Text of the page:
Patients with chronic or long-term pain have different needs than those with acute pain.

While no one disputes the effectiveness of chiropractic for short-term or acute back pain, some doctors still question the validity for long-term or chronic back pain. This is understandable because it wasn’t until 1997 that Spine, a leading medical journal, concluded:

“Strong evidence was found for the effectiveness of manipulation, back schools and exercise therapy for chronic low back pain, especially for short-term effects.” 1

A study at The Townsville General Hospital, Queensland, in 1999 compared acupuncture (6 treatments in a 3-4 week period), anti-inflammatory drugs (3-4 weeks) and spinal manipulation (6 treatments in 3-4 weeks) for managing chronic spinal pain syndromes (low back, mid back and neck pain). Of all the treatments, spinal manipulation was the only intervention to have consistent and significant improvement over all outcomes.2

At Shirley Rd Chiropractic we understand the risk factors, disability, and depression that are often associated with chronic pain. We can work with you and your other careers in such a way as to try and break this cycle of chronic pain.

Risk Factors for Chronic Low Back Pain

  • previous history of low back pain
  • total work loss due to low back pain in the last 12 months
  • radiating leg pain
  • signs of nerve root involvement (reduced straight leg raise)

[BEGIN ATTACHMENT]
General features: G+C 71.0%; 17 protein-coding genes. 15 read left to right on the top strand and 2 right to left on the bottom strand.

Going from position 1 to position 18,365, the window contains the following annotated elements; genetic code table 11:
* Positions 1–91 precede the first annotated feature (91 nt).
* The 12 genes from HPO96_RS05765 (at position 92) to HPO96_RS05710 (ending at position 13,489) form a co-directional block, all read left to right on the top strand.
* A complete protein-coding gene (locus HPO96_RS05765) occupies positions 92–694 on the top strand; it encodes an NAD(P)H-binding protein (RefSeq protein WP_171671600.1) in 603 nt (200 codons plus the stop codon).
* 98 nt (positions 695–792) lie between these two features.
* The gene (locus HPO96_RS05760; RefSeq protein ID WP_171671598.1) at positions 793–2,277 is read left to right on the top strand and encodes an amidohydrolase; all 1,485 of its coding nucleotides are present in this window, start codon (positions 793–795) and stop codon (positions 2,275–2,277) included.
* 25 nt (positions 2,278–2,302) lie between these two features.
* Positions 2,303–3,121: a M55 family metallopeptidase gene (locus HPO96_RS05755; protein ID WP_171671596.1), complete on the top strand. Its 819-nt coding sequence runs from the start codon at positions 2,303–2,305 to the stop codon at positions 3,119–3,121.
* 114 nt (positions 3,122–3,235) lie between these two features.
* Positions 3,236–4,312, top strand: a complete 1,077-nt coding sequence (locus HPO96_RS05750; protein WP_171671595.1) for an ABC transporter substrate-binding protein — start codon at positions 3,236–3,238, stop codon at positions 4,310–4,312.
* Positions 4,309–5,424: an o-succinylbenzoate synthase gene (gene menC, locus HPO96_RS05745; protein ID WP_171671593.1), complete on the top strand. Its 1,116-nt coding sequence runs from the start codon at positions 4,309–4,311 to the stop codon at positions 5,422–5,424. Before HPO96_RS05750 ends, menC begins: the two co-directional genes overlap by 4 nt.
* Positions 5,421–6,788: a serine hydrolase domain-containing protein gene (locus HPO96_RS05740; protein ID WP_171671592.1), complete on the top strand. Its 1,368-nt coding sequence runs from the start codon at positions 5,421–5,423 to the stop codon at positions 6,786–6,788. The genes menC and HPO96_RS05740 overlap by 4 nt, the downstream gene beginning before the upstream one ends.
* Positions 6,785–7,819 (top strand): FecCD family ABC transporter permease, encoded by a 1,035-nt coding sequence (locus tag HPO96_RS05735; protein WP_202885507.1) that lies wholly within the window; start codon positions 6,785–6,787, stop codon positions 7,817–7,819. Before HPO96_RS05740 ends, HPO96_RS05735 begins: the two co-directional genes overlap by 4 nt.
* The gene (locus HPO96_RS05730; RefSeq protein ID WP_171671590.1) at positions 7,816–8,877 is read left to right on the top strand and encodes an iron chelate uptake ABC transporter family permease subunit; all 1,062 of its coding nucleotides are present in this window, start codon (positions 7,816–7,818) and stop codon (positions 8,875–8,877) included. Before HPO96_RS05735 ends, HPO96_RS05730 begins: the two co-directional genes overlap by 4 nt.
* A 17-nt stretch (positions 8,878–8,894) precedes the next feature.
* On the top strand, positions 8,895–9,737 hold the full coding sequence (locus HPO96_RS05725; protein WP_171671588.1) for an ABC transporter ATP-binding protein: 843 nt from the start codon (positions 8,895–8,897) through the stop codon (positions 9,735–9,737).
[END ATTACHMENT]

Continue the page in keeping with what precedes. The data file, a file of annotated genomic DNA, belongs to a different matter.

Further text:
• reduced trunk muscle strength and endurance
  • poor physical fitness
  • self-rated poor health
  • heavy smoking
  • psychological distress and depressive symptoms
  • disproportionate illness behaviour
  • low job satisfaction
  • personal problems (e.g. alcohol, marital, financial, medicolegal proceedings).3

A very good 5 minute cartoon was created by Hunter Integrated Pain Service to help explain pain. It is very worthwhile to watch to gain a better understanding of pain. Click here to watch on YouTube.

Chronic Pain Chiropractic
There are many factors that determine the likelihood of whether or not someone will develop chronic pain.



  1. van Tulder, M.W., Koes, B.W., Bouter, L.X. (1997) Conservative treatment of acute and chronic non-specific low back pain. Spine 22: 2128-2156.
  2. Giles & Muller (1999) JMPT 22: 376-381.
  3. Waddell, G. et al. (1996) Clinical guidelines for the management of acute low back pain. Royal College of General Practitioners. 26.